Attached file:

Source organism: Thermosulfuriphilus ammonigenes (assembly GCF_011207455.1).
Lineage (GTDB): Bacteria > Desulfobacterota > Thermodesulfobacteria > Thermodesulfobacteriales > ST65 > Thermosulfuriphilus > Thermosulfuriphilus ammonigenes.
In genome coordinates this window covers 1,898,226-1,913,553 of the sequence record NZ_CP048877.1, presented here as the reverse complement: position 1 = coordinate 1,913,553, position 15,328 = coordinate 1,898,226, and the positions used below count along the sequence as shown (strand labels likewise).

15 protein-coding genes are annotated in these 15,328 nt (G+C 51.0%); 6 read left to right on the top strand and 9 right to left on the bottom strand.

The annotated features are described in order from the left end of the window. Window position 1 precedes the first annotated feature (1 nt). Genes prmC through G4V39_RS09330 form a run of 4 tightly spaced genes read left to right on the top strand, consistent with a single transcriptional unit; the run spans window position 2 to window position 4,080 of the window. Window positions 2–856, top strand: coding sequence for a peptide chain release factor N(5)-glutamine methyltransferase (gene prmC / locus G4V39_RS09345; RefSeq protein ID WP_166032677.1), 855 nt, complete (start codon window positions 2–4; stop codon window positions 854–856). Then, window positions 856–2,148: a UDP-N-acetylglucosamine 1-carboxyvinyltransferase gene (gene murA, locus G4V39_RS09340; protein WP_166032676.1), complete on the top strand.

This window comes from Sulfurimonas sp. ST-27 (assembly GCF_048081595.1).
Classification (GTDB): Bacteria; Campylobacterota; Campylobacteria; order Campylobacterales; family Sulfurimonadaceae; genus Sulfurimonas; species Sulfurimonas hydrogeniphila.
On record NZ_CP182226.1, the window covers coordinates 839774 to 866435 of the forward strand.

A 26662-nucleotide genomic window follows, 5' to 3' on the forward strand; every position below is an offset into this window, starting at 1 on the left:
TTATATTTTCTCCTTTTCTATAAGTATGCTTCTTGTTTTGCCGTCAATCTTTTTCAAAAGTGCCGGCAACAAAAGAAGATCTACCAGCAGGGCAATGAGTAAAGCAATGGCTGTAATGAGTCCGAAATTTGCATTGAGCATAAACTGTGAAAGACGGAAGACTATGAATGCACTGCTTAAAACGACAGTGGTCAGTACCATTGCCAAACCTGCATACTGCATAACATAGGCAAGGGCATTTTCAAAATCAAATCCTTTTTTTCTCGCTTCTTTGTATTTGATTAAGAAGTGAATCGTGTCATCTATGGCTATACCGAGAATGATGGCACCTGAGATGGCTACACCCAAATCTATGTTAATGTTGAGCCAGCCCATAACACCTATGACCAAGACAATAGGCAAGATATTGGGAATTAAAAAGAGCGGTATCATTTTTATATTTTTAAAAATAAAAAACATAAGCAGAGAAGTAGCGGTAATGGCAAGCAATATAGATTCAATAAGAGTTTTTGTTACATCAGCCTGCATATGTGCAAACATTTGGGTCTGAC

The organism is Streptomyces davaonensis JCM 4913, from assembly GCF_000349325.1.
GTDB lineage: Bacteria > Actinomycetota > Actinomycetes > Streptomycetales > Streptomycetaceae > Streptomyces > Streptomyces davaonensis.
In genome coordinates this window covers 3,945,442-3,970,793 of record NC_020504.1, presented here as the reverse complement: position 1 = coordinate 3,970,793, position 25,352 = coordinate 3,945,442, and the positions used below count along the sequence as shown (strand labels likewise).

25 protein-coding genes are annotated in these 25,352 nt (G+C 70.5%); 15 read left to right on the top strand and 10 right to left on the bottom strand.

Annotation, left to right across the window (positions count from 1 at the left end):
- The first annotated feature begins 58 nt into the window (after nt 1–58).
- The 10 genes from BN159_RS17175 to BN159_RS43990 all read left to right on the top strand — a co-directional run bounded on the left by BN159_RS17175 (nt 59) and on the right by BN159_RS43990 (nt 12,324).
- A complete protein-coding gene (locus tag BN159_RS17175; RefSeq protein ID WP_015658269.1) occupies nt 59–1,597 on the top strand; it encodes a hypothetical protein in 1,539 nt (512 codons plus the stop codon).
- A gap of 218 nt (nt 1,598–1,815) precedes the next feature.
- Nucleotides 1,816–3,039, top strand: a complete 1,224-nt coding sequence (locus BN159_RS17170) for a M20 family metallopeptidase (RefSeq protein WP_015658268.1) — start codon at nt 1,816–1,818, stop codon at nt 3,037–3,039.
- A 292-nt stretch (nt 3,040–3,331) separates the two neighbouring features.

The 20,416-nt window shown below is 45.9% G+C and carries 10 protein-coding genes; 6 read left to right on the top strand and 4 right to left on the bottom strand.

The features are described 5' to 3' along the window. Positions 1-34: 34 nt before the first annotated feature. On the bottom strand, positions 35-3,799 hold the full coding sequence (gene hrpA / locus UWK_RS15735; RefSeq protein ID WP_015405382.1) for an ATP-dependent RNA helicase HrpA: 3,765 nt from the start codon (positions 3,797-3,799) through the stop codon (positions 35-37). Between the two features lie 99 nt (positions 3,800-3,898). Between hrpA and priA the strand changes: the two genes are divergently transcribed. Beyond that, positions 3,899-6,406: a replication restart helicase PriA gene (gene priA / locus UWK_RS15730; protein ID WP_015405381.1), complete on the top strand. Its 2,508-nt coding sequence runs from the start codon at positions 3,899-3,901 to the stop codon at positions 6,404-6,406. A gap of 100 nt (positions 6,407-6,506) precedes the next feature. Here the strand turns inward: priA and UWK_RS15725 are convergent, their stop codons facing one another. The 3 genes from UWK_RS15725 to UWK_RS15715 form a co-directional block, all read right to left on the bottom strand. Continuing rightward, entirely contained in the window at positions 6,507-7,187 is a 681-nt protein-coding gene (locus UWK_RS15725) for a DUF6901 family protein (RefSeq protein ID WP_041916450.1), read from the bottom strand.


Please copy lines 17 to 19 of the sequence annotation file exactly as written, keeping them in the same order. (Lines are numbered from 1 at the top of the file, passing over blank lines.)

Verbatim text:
- The 10 genes from BN159_RS17175 to BN159_RS43990 all read left to right on the top strand — a co-directional run bounded on the left by BN159_RS17175 (nt 59) and on the right by BN159_RS43990 (nt 12,324).
- A complete protein-coding gene (locus tag BN159_RS17175; RefSeq protein ID WP_015658269.1) occupies nt 59–1,597 on the top strand; it encodes a hypothetical protein in 1,539 nt (512 codons plus the stop codon).
- A gap of 218 nt (nt 1,598–1,815) precedes the next feature.